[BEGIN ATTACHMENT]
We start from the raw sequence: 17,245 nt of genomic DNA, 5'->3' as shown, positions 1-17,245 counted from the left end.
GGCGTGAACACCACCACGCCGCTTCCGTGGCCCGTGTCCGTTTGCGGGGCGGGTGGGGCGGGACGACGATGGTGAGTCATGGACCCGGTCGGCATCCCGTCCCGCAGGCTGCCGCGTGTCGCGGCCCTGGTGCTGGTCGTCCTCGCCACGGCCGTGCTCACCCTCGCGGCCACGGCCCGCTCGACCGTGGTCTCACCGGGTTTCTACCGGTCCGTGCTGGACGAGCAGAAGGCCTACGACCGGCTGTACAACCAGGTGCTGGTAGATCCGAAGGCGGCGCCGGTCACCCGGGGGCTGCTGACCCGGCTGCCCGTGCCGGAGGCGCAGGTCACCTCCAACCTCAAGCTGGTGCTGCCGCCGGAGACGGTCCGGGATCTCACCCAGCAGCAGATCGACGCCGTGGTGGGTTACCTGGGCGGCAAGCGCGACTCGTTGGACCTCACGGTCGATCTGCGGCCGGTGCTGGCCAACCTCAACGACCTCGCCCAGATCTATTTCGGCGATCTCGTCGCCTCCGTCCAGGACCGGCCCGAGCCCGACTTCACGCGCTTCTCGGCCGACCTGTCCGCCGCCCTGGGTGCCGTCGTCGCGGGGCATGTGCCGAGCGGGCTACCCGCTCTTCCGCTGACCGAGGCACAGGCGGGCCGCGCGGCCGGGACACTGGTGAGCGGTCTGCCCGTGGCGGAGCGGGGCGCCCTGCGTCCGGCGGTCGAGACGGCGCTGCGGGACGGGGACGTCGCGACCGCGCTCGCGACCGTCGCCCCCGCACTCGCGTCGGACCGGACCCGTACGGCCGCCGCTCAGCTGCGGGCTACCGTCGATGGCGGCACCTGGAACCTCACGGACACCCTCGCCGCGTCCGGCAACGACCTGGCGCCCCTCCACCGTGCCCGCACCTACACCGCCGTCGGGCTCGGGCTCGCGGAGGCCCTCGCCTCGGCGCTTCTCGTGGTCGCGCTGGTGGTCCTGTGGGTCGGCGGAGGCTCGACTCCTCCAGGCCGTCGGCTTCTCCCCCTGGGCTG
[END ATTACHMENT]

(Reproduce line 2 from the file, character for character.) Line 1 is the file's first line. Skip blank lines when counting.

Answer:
GGCGTGAACACCACCACGCCGCTTCCGTGGCCCGTGTCCGTTTGCGGGGCGGGTGGGGCGGGACGACGATGGTGAGTCATGGACCCGGTCGGCATCCCGTCCCGCAGGCTGCCGCGTGTCGCGGCCCTGGTGCTGGTCGTCCTCGCCACGGCCGTGCTCACCCTCGCGGCCACGGCCCGCTCGACCGTGGTCTCACCGGGTTTCTACCGGTCCGTGCTGGACGAGCAGAAGGCCTACGACCGGCTGTACAACCAGGTGCTGGTAGATCCGAAGGCGGCGCCGGTCACCCGGGGGCTGCTGACCCGGCTGCCCGTGCCGGAGGCGCAGGTCACCTCCAACCTCAAGCTGGTGCTGCCGCCGGAGACGGTCCGGGATCTCACCCAGCAGCAGATCGACGCCGTGGTGGGTTACCTGGGCGGCAAGCGCGACTCGTTGGACCTCACGGTCGATCTGCGGCCGGTGCTGGCCAACCTCAACGACCTCGCCCAGATCTATTTCGGCGATCTCGTCGCCTCCGTCCAGGACCGGCCCGAGCCCGACTTCACGCGCTTCTCGGCCGACCTGTCCGCCGCCCTGGGTGCCGTCGTCGCGGGGCATGTGCCGAGCGGGCTACCCGCTCTTCCGCTGACCGAGGCACAGGCGGGCCGCGCGGCCGGGACACTGGTGAGCGGTCTGCCCGTGGCGGAGCGGGGCGCCCTGCGTCCGGCGGTCGAGACGGCGCTGCGGGACGGGGACGTCGCGACCGCGCTCGCGACCGTCGCCCCCGCACTCGCGTCGGACCGGACCCGTACGGCCGCCGCTCAGCTGCGGGCTACCGTCGATGGCGGCACCTGGAACCTCACGGACACCCTCGCCGCGTCCGGCAACGACCTGGCGCCCCTCCACCGTGCCCGCACCTACACCGCCGTCGGGCTCGGGCTCGCGGAGGCCCTCGCCTCGGCGCTTCTCGTGGTCGCGCTGGTGGTCCTGTGGGTCGGCGGAGGCTCGACTCCTCCAGGCCGTCGGCTTCTCCCCCTGGGCTG